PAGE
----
Sai Dhanshika’s Telugu debut, on paper, had all the trappings of a laugh riot but loses its essence in translation
Last Updated: 03.09 PM, Jul 29, 2022
A group of four engineering students spend their final year at college with great enthusiasm. Bobby, the most ‘decent’ boy among the lot, is desperate to have a girlfriend but can’t gather the courage to propose to someone. He is smitten by a woman Devika at an exam centre and sparks fly between the two. Amidst a loveless marriage, Devika asks Bobby to come home when her husband is away. When Devika’s husband returns home earlier than expected, all hell breaks loose.
Shikaaru is an ideal comedy-of-errors premise that would have fascinated the likes of EVV Satyanarayana in the 90s. It just has the right element of mischief, wackiness and also squeezes in the desperate ‘social message’ that Telugu filmmakers are after. It’s a pity that director Hari Kolagani messes up a good opportunity due to inept casting, directionless screenplay and the inability to execute what he’s written.
Devika, played by Sai Dhanshika in her Telugu debut, is a well-written female role in a comedy setup, going by industry standards. She is trapped in an unhappy marriage, wants to further her academic growth, expects basic dignity from her partner and doesn’t have any outlet to vent out her trauma. When Devika earns the interest of a stranger, she is naturally attracted. The film looks set for a comic explosion when she needs to hide the boy from her husband in her home.
Apart from Devika, the director doesn’t get anything else right. The sequences where Bobby is smitten by Devika are flimsily written. The college portions don’t at all land well and the male gaze is very evident. It’s hard to take a film seriously when a protagonist utters lines like, ‘Isn’t a girl more beautiful when she becomes an aunty?’ Devika’s parents even tell their daughter, ‘We’re sorry about sending you to a hellhole (about her husband.’
When the entire film is about a girl seeking a change in her life owing to a loveless marriage, what’s the point of glorifying the marriage system? A stray subplot about another woman is used as an excuse to justify why Devika needs to sort things out to make her marriage work. A lengthy monologue in the climax is enough to transform a husband who didn’t even care about her wife’s existence a while ago.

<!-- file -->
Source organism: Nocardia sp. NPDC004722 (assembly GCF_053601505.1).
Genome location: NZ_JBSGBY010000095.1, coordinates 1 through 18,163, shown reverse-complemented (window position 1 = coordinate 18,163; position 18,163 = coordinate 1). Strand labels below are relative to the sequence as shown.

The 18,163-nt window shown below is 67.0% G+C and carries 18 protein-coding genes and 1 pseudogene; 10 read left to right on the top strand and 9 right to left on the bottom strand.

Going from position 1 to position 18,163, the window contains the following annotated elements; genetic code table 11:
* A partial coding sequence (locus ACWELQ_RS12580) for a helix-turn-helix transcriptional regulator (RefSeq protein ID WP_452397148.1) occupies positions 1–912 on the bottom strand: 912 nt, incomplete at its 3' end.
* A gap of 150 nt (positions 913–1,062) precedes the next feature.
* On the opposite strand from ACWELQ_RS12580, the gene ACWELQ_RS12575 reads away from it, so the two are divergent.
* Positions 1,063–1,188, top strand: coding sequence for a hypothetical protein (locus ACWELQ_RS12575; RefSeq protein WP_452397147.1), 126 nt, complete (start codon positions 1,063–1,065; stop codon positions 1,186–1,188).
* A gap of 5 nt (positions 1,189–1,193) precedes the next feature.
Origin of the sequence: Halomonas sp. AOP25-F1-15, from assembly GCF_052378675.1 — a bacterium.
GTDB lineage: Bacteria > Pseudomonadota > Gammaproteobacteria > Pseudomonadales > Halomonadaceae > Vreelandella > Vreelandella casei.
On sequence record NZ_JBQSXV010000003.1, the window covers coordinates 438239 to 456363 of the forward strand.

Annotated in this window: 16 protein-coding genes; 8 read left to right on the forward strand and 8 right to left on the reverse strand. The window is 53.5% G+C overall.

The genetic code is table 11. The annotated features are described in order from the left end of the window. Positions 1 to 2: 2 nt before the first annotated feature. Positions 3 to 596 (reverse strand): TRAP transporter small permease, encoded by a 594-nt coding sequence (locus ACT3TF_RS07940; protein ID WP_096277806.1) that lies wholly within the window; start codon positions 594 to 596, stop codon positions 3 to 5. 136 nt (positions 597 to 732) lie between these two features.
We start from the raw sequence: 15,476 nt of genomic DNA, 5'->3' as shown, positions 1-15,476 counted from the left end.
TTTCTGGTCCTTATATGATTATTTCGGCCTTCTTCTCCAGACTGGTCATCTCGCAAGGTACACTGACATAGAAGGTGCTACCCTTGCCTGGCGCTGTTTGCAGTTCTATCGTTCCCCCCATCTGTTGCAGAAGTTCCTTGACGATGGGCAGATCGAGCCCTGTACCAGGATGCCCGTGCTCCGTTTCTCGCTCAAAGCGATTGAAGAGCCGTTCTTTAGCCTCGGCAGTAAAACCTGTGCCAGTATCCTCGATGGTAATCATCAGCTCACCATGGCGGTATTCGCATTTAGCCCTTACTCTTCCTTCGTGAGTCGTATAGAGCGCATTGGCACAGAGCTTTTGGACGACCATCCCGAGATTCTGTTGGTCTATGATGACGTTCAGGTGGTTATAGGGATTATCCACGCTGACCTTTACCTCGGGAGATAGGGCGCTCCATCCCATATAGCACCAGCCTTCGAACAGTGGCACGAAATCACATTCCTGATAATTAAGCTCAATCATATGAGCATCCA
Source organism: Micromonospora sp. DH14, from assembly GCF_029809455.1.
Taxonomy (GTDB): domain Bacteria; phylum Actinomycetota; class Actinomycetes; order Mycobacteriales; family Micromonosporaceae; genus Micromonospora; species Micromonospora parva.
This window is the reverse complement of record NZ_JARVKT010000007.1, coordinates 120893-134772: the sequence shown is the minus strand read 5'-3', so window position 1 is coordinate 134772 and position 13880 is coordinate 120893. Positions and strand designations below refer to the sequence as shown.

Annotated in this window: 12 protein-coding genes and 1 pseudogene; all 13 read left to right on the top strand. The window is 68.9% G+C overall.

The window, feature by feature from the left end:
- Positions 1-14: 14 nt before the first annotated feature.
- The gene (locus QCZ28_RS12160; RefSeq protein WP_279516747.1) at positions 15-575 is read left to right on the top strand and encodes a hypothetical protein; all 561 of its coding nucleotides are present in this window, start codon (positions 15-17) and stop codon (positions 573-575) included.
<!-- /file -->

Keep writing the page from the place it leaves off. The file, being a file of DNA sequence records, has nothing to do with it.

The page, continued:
The only segment when Shikaaru works marginally is when a television soap is used as a parallel to mirror Devika’s real-life situation. The camaraderie among Surekha Vani, Annapurnamma and Dhanshika pans out well. Interestingly, Devika’s colony in the film is named ‘kaamapuram’. The efforts of the friends to get Bobby out of Devika’s house hardly evince your interest - the situations are tiresome and unfunny.
The team also tries to score brownie points with Balakrishna’s fans. When a group of men are stuck in jail, they find a cop who’s a fan of the actor too and escape scot-free. How long will filmmakers find excuses to please star fan bases and forget to write a meaty script? The entire thread about an underground tunnel in the Kaamapuram area is a farce too. The director falls short of ideas to hold the narrative together and the cast is equally incapable.
Abhinav Medisetty, Tej Kurapati, Dheeraj Aathreya and Navakanth need more time to mature as actors in the comedy space. Kishore’s experience isn’t put to use well. Sai Dhanshika pitches in with an assured performance but the cluttered narration doesn’t let the viewer empathise with her plight at all. The music remains largely forgettable.
Shikaaru, as a plot, had potential but doesn’t fall into the hands of a competent team. Sai Dhanshika is the only saving grace in the film where the director struggles with comedy and is clueless about taking the narrative forward.